In today’s real estate environment, many investors are buying up distressed properties and nonperforming notes. Unfortunately for some of these investors, they have a long way to go before they can make any return on their investment if they have to evict the person living there. Evicting these people who are not paying rent or making mortgage payments can be a very long arduous process.
In the great State of California, this process can take anywhere from 60 to 150 days. We’ve all heard the phrase “time is money” but for real estate investors, it can never be underestimated. For every day the non-paying squatter lives in the investor’s home, the investor loses money. The investor is either not getting the monthly returns they expected on their cash purchase, or even worse, they may be on the hook for a large monthly payment to their lender if the property was financed. In California, rent on a 3 bedroom home can easily eclipse $3,000 per month, so that’s potentially $100 per day an investor could be losing by having a non-paying person in their home.
Before investing in real estate, understand the potential eviction process you may have to go through if you buy an occupied home, because if you don’t, you could really be in a mess you never planned on being in.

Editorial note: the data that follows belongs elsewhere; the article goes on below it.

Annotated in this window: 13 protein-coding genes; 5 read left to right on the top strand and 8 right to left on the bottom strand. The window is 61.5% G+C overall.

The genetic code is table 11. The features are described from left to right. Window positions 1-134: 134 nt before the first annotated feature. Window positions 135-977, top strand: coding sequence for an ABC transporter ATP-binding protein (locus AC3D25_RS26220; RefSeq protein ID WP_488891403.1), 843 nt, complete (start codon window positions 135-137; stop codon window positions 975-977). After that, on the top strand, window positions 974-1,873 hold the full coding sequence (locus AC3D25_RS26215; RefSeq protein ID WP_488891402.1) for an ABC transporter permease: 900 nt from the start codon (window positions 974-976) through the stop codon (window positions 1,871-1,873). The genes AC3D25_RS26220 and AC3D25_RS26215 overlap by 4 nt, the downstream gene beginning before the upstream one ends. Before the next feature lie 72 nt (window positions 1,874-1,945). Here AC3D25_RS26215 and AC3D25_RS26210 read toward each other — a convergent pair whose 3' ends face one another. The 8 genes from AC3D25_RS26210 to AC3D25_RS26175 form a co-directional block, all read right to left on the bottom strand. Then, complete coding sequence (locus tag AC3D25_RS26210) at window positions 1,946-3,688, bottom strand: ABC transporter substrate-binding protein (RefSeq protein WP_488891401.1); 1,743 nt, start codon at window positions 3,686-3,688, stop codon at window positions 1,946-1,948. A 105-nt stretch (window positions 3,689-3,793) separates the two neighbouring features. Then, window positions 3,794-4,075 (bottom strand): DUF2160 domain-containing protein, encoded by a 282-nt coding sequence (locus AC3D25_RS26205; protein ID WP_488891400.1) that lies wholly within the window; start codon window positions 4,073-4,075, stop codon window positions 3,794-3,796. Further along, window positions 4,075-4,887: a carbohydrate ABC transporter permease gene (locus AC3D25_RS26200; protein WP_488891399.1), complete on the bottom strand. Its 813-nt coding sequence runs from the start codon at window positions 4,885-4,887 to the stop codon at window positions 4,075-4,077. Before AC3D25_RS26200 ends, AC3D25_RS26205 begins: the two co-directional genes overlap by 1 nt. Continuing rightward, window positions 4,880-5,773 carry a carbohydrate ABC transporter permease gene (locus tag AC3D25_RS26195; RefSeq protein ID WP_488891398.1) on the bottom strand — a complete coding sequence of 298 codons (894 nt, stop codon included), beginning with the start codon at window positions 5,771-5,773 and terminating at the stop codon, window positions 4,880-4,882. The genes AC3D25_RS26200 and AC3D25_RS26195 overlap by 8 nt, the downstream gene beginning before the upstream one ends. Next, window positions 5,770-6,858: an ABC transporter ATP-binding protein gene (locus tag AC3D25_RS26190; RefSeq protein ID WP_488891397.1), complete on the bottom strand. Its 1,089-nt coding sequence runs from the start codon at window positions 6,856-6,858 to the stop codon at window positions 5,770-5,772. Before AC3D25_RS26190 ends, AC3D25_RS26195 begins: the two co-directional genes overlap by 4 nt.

There are 5 possible outcomes in evicting a tenant which I will educate you about in this 4 part series entitled “California Eviction Process”. No matter which of the 5 outcomes you end up having to pursue, it is an absolute must that you work with an experienced real estate broker and more importantly an eviction attorney.
I’ve been involved in distressed real estate my entire career, and I have seen several evictions go awry because the attorney or real estate broker didn’t follow the proper protocol. Courts are backed up and judges try to be lenient, so having just one trial “continued” can cost you 1-3 months in lost time and rental payments.
Read the whole series on eviction:
- California Eviction Process – Part 1: What it Means for Investors
- California Eviction Process – Part 2: Cash for Keys
- California Eviction Process – Part 3: Property is Occupied by a Borrower
- California Eviction Process – Part 4: Tenant Occupancy
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